I have sen crazy in the span on forty-three years. When you work as a therapist, nothing surprises you anymore. That was what I believed at first.

Now, I’m working on a rather complex case of my own: myself. Hard to explain, really. The events almost blend together in my head.

I remember last night. Thursday was my shortest day. I only had six patients that day. Most of the week was all the same to me. I only listen stoically take notes, and make suggestions. That’s it. Last night started out the same. Then, I gathered up my things and prepared to go home. I walked out to the lobby.

“Good night, Fukuda-san,” the receptionist said.

“Night Usagi,” I said back. Then, I headed out the door. I made it out to the parking lot and got into my car.

It kind of blurs up in my head from there. I remember driving home; that much is true. I was alone on the highway. I only had my headlights. I was going to pick up dinner, see my family, and go home.

Suddenly, my hands went numb. I thought I was imaging it at first. The feeling spread its way through my arms. My feet felt numb as well. I couldn’t understand what was going on. Was I having a stroke? My vision became blurry as I kept driving. I had to get off the road before I caused a wreck. But, I couldn’t see where to stop. I couldn’t even tell how fast I was going. I kept driving as if by instinct. I could feel my heart pounding up to my eardrums. Then, it all went black…

The next thing I remember was waking up in my wife’s bed in her house. I opened my eyes and looked around. I drove all the way here in that condition?

“Oh good, you’re awake,” I heard someone murmur. I looked up to see my wife standing at the doorway, staring at me. Her blue eyes were flooded with worry. I blinked at her in the dark.

“Misato?” I asked. “How did I get here?” Misato took a step into the room.

“You drove up here erratically,” she said. “I thought you were drunk at first.” I gave her an odd look.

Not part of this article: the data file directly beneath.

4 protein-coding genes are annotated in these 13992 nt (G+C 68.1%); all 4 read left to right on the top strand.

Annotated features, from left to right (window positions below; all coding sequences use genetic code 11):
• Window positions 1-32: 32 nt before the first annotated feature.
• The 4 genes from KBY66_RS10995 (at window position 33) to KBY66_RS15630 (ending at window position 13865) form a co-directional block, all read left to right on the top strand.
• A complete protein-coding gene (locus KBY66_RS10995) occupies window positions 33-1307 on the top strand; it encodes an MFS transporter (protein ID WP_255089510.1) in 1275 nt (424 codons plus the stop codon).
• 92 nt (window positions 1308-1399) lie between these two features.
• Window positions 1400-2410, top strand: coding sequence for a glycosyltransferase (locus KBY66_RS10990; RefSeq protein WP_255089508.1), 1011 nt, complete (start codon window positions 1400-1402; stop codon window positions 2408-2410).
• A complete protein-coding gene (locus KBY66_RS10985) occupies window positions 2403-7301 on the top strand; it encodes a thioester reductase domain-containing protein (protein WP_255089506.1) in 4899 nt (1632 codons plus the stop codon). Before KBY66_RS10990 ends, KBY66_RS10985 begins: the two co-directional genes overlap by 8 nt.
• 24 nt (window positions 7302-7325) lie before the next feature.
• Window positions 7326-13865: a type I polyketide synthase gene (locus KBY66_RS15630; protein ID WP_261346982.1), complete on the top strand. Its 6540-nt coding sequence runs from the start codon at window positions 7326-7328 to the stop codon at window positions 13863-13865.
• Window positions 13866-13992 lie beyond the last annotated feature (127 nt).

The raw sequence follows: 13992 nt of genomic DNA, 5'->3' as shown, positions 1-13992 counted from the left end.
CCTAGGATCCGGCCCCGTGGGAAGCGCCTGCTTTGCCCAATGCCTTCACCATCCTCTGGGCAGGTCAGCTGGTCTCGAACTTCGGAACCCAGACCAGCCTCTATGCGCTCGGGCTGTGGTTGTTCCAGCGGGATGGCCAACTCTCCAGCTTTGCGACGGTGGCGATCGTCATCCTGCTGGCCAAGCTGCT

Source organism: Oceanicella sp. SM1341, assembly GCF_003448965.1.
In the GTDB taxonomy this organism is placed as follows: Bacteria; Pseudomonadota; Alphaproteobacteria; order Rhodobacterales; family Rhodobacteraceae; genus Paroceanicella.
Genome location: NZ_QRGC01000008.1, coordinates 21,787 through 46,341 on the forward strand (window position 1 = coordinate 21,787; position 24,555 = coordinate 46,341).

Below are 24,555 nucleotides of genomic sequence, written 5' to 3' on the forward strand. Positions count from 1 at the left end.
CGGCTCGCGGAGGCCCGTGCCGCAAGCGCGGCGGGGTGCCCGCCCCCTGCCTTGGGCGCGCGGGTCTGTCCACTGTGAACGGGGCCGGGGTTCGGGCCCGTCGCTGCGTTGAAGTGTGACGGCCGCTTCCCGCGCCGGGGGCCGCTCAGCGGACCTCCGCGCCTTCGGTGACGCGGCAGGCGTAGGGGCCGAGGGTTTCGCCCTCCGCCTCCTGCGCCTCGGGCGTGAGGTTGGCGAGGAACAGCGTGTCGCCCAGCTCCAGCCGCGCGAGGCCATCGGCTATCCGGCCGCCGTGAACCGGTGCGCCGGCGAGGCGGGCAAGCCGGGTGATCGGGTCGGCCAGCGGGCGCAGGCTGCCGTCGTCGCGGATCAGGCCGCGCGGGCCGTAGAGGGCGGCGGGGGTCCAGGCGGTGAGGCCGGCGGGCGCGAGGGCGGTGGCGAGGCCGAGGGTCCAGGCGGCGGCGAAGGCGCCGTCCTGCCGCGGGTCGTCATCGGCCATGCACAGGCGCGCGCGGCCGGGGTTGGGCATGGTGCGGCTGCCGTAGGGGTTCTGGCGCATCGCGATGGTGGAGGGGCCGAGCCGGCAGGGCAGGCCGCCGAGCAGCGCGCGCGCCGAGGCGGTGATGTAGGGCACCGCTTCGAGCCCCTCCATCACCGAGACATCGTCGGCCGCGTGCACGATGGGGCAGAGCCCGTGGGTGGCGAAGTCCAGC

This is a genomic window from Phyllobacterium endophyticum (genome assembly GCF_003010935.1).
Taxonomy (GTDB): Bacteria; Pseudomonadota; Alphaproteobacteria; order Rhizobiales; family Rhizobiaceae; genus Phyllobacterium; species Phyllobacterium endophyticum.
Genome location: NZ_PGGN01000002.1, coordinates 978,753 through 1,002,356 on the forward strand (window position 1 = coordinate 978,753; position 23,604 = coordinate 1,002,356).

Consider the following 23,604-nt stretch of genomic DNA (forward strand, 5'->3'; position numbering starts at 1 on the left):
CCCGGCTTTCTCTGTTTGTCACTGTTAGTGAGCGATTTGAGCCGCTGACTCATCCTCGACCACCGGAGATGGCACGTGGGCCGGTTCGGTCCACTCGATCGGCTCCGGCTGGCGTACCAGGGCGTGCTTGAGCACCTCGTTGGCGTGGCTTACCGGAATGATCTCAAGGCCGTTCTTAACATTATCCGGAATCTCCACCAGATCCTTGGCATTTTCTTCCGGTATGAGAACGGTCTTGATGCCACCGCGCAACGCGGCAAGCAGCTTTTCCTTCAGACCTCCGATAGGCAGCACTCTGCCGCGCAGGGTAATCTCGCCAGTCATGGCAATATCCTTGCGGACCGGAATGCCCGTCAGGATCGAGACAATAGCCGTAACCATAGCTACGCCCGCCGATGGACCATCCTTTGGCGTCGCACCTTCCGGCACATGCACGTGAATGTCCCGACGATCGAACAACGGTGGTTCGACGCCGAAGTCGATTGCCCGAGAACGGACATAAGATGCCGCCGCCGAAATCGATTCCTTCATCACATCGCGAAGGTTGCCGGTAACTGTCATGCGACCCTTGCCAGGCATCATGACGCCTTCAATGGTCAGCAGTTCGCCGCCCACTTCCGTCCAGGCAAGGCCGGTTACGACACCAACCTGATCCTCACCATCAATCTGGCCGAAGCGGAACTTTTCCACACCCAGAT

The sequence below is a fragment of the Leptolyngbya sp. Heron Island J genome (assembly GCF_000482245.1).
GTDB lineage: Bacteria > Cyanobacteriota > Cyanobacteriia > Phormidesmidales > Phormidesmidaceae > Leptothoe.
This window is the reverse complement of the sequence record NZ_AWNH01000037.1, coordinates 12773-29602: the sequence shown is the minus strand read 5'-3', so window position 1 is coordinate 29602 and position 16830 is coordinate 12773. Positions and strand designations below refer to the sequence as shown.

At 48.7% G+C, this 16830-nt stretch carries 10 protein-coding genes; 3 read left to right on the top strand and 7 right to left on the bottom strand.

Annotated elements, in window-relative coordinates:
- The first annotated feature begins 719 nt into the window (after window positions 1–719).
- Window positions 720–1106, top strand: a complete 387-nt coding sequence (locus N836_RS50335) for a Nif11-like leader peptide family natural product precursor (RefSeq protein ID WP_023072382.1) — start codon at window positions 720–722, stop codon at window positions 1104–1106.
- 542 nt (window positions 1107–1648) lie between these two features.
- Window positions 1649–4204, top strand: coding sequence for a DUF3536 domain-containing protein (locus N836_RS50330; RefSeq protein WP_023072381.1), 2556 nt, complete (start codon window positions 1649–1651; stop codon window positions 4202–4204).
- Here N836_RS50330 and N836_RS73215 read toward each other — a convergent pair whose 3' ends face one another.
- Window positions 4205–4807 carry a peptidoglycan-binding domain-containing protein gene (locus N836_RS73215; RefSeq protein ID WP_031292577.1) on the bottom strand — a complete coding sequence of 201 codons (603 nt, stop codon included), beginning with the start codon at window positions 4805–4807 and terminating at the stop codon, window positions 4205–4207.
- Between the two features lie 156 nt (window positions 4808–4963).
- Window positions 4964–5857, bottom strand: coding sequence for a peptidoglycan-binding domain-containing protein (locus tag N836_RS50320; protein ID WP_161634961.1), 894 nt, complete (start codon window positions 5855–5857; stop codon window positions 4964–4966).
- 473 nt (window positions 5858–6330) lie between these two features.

“What? Why? You know I don’t drink.”

She shook her head. “You parked your car in the lawn. I rushed over to help you inside. You could barely walk and you were mumbling incoherently. I asked if you were sick, but you couldn’t answer clearly. I finally put you to bed. You even kept stumbling all over the place.” I took in her words slowly. All of that happened? Why did I know to come here first?

Suddenly, I felt a sharp pain in the back of left shoulder. I winced and gritted my teeth.

“Saito!” Misato exclaimed. “Saito, what’s wrong?”

“It burns!” I yelped.

“What burns?” my wife cried. I leapt out of bed and pushed past Misato.

“Saito!” I heard her cry. I ran straight to the bathroom. I turned my back to the mirror lifted up my shirt. My blood ran cold at what I be held. The number twenty-nine was still burning and fresh on my back. I could hear it sinking in deep to my veins. The hazy blue light drew me in.

A faint whisper brushed past my ear. “Next year on the Fire Festival, you will die,” I heard. Then, it all just stopped. The sounds, the pain, and glowing came to a grinding halt.

I have been studying myself under these conditions ever since.

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